Plaxico Burress played for the Jets last season. He’s back with the Steelers after an eight-year absence. (US Presswire)

Steelers signed Tuesday did not yet have a custom wooden nameplate above his locker yet, WR Plaxico Burress had one that said "80 BURRESS."

It just needed to be dusted off after almost eight years.

Burress went through his first practice since rejoining the team that drafted him 12 years ago on Wednesday. It was almost as if he'd never left -- right down to the familiar No. 80.

"I still have some true Pittsburgh fans around here," said Burress, the No. 8 overall pick of the Steelers in 2000. "That's one of the reasons I went back to my old number. They have to dust off the old jerseys. A lot of my family and friends are going through their closets. I told them to knock off the dust and put it back on and let's get back to work."

Burress' career path is well documented. After five years with the Steelers, he signed as a free agent with the New York Giants, with whom he spent four seasons -- winning a Super Bowl and getting arrested after shooting himself in the leg in New York. After missing two seasons due to the mandatory jail sentence, he signed with the New York Jets and played last season there.

But even after a productive season in which he caught 45 passes for 612 yards and eight touchdowns, Burress could not find a job this past offseason.

"I just remained positive," Burress said. "I've stayed in pretty good shape. I kept telling myself I had some good football left in me.

[Steelers general manager] Kevin Colbert and Coach [Mike] Tomlin had some faith in me. They worked me out yesterday. I felt really good. They liked what they saw. That works for us."

Burress said injured Steelers QB Ben Roethlisberger was the first person he saw upon reporting to the team Tuesday. The first thing he did? Study the playbook.

"If you don't know what you are doing out there, you can't play," Burress said. "It doesn't matter how good you are. The first thing I did was look at the playbook and I asked questions. Where do I need to be and what do I need to do?"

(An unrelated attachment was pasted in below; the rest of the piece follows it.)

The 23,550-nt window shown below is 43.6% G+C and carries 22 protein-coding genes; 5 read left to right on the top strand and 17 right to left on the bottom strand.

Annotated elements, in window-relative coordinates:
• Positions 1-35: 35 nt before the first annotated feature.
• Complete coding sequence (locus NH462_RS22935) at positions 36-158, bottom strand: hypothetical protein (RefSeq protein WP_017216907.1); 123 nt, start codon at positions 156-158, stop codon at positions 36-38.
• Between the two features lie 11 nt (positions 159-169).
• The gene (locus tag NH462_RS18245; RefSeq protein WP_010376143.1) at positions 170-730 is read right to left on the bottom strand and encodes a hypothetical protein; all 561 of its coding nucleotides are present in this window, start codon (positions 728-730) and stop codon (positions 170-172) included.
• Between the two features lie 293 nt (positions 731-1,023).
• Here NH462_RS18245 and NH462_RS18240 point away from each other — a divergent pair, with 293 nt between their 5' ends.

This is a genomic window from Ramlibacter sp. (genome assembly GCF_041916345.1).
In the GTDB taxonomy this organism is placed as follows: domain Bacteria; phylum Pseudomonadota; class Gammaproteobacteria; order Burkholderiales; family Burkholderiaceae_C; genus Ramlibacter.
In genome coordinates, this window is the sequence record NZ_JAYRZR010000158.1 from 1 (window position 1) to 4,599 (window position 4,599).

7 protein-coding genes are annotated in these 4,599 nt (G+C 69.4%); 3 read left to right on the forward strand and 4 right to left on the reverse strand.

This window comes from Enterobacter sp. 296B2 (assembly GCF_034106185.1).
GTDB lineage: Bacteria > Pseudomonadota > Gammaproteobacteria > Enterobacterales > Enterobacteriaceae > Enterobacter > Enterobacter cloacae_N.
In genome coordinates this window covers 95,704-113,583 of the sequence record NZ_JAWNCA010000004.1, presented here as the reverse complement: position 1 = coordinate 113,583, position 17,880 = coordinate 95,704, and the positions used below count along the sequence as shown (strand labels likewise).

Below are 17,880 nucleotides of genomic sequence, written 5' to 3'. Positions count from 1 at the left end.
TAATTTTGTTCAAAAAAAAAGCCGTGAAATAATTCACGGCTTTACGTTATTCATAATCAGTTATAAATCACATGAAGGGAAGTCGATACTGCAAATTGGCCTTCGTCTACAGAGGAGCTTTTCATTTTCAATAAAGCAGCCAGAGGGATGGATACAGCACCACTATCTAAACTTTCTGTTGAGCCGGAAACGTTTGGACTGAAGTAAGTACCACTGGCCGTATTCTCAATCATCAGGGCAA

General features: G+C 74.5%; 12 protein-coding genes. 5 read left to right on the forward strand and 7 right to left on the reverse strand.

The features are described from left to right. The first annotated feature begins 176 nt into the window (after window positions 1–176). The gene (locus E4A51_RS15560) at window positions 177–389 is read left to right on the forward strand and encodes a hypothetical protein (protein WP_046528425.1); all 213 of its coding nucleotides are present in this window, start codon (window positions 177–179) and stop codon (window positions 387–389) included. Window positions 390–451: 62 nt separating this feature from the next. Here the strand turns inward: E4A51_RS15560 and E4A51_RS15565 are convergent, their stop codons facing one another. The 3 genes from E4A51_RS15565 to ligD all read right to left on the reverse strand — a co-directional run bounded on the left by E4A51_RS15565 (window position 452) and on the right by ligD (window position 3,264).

Among the players still on the team from Burress' first tenure are Roethlisberger, LB Larry Foote, NT Casey Hampton and injured S Troy Polamalu. Burress, who played at Michigan State, said he shared some of the same jokes with some of them -- including giving Foote, a Michigan alum, heat for the fact that the Spartans beat the Wolverines four consecutive seasons.

Burress has never played with the likes of WRs Antonio Brown, Emmanuel Sanders and Mike Wallace. But he did pay that group quite the compliment when he said, "I don't think I've ever been around a collection of better receivers."

With Brown doubtful to play Sunday in Cleveland due to an ankle injury and WR Jerricho Cotchery out with cracked ribs, Burress figures to be part of the Steelers three-receiver sets with Sanders and Wallace against the Browns.

"Based on where I am at and getting with these guys, and gathering a rapport with the quarterbacks and offense, I am learning where I need to be," Burress said. "I am adding a different wrinkle to the offense. When we get down inside the 20 or 25 yard line, maybe I could open up some things for the other guys. Those are a few things I can do. I just want to get to work."

Pittsburgh also signed former New England Patriots undrafted free-agent quarterback Brian Hoyer.

Follow Steelers reporter Chris Adamski on Twitter @CBSSteelers and @BuzzsawPGH.